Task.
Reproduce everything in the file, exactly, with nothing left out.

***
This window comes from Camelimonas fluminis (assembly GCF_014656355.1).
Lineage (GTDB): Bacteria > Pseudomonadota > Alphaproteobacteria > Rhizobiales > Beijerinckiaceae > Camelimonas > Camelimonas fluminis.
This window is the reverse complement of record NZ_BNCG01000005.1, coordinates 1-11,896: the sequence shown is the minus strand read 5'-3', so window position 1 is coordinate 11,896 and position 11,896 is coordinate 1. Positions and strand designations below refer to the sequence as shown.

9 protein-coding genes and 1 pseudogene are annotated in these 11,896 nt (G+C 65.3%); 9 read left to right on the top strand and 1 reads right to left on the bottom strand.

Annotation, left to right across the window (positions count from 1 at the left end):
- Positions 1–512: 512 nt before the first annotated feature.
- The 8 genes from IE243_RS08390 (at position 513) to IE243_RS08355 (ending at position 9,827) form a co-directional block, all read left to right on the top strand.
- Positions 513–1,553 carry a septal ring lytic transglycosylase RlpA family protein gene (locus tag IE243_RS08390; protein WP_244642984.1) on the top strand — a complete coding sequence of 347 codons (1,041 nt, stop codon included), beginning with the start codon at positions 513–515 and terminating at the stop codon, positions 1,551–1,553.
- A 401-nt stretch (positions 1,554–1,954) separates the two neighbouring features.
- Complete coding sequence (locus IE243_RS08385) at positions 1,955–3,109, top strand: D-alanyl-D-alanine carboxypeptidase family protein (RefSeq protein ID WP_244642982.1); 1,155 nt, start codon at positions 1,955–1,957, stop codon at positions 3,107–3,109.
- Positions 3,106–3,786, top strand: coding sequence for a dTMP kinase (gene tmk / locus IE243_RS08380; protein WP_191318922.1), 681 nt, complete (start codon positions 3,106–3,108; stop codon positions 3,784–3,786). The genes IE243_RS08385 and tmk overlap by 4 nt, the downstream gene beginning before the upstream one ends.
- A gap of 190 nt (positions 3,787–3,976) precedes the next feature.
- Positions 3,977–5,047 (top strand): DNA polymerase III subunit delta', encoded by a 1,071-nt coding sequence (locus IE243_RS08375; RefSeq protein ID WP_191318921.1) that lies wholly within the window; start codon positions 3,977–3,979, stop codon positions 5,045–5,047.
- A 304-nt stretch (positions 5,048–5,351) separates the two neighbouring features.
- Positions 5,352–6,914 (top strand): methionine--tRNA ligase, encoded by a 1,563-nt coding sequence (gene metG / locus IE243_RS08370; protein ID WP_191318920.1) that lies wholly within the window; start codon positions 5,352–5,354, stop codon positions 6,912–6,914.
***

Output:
This window comes from Camelimonas fluminis (assembly GCF_014656355.1).
Lineage (GTDB): Bacteria > Pseudomonadota > Alphaproteobacteria > Rhizobiales > Beijerinckiaceae > Camelimonas > Camelimonas fluminis.
This window is the reverse complement of record NZ_BNCG01000005.1, coordinates 1-11,896: the sequence shown is the minus strand read 5'-3', so window position 1 is coordinate 11,896 and position 11,896 is coordinate 1. Positions and strand designations below refer to the sequence as shown.

9 protein-coding genes and 1 pseudogene are annotated in these 11,896 nt (G+C 65.3%); 9 read left to right on the top strand and 1 reads right to left on the bottom strand.

Annotation, left to right across the window (positions count from 1 at the left end):
- Positions 1–512: 512 nt before the first annotated feature.
- The 8 genes from IE243_RS08390 (at position 513) to IE243_RS08355 (ending at position 9,827) form a co-directional block, all read left to right on the top strand.
- Positions 513–1,553 carry a septal ring lytic transglycosylase RlpA family protein gene (locus tag IE243_RS08390; protein WP_244642984.1) on the top strand — a complete coding sequence of 347 codons (1,041 nt, stop codon included), beginning with the start codon at positions 513–515 and terminating at the stop codon, positions 1,551–1,553.
- A 401-nt stretch (positions 1,554–1,954) separates the two neighbouring features.
- Complete coding sequence (locus IE243_RS08385) at positions 1,955–3,109, top strand: D-alanyl-D-alanine carboxypeptidase family protein (RefSeq protein ID WP_244642982.1); 1,155 nt, start codon at positions 1,955–1,957, stop codon at positions 3,107–3,109.
- Positions 3,106–3,786, top strand: coding sequence for a dTMP kinase (gene tmk / locus IE243_RS08380; protein WP_191318922.1), 681 nt, complete (start codon positions 3,106–3,108; stop codon positions 3,784–3,786). The genes IE243_RS08385 and tmk overlap by 4 nt, the downstream gene beginning before the upstream one ends.
- A gap of 190 nt (positions 3,787–3,976) precedes the next feature.
- Positions 3,977–5,047 (top strand): DNA polymerase III subunit delta', encoded by a 1,071-nt coding sequence (locus IE243_RS08375; RefSeq protein ID WP_191318921.1) that lies wholly within the window; start codon positions 3,977–3,979, stop codon positions 5,045–5,047.
- A 304-nt stretch (positions 5,048–5,351) separates the two neighbouring features.
- Positions 5,352–6,914 (top strand): methionine--tRNA ligase, encoded by a 1,563-nt coding sequence (gene metG / locus IE243_RS08370; protein ID WP_191318920.1) that lies wholly within the window; start codon positions 5,352–5,354, stop codon positions 6,912–6,914.